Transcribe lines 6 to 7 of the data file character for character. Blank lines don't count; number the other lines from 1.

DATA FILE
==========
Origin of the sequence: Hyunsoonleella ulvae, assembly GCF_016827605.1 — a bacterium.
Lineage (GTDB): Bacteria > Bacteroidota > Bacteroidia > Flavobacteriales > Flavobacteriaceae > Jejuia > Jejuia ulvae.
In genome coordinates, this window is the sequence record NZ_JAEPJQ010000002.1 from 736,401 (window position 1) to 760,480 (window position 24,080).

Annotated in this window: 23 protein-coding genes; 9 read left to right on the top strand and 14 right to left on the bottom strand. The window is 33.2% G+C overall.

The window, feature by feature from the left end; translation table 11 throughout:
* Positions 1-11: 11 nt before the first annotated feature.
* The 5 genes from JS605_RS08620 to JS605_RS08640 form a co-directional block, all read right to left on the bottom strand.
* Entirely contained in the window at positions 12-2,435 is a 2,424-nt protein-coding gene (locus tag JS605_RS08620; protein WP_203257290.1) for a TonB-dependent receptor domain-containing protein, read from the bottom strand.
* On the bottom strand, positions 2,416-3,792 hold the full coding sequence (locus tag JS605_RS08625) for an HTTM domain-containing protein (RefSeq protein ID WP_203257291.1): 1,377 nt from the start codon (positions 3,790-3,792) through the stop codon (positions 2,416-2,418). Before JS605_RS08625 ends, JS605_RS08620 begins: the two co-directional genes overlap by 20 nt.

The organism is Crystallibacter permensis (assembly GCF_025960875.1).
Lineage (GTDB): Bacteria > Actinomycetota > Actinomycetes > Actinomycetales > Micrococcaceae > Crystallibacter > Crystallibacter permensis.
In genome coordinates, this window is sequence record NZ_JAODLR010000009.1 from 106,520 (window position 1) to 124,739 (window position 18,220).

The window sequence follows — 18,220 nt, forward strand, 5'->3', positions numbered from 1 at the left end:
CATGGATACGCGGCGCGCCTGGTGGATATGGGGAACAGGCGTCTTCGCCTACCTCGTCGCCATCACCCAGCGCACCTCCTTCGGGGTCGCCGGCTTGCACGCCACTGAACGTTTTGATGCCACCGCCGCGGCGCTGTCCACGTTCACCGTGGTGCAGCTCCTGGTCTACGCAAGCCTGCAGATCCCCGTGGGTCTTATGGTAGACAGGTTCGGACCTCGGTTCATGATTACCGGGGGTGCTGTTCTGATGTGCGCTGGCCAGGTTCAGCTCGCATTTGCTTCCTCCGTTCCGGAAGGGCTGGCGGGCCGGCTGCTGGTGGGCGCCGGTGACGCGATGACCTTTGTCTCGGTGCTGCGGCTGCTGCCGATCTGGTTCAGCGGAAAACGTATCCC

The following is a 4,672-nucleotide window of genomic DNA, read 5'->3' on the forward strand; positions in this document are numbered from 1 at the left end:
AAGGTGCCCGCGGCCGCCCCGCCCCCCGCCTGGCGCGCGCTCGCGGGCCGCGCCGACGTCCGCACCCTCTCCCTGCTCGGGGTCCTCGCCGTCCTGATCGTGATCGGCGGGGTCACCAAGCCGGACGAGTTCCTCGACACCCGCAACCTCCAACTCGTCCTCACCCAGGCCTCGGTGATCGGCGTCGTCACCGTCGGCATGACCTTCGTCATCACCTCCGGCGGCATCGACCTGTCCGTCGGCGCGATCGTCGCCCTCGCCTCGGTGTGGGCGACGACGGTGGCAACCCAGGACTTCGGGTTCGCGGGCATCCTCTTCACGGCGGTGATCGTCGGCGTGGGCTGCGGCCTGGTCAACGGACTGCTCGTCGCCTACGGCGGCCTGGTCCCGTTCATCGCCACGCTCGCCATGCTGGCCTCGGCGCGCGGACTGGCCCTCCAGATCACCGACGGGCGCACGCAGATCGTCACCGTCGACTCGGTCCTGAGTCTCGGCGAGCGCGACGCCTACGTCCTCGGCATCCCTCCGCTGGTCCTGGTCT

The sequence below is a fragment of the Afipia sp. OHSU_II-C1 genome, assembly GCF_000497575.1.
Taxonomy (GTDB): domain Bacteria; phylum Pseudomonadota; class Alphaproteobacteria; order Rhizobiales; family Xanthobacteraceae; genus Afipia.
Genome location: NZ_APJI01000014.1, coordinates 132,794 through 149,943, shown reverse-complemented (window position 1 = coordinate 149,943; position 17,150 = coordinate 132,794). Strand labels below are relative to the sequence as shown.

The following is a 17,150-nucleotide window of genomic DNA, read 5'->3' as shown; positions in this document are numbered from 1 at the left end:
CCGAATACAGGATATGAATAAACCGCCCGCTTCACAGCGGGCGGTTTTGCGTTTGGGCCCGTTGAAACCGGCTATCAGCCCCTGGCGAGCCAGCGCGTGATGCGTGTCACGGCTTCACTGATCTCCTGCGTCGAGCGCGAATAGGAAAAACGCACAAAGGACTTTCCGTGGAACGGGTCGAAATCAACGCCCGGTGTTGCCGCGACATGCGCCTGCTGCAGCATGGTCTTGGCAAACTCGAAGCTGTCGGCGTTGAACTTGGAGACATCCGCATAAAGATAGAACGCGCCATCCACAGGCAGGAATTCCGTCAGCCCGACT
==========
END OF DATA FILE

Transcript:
* Positions 1-11: 11 nt before the first annotated feature.
* The 5 genes from JS605_RS08620 to JS605_RS08640 form a co-directional block, all read right to left on the bottom strand.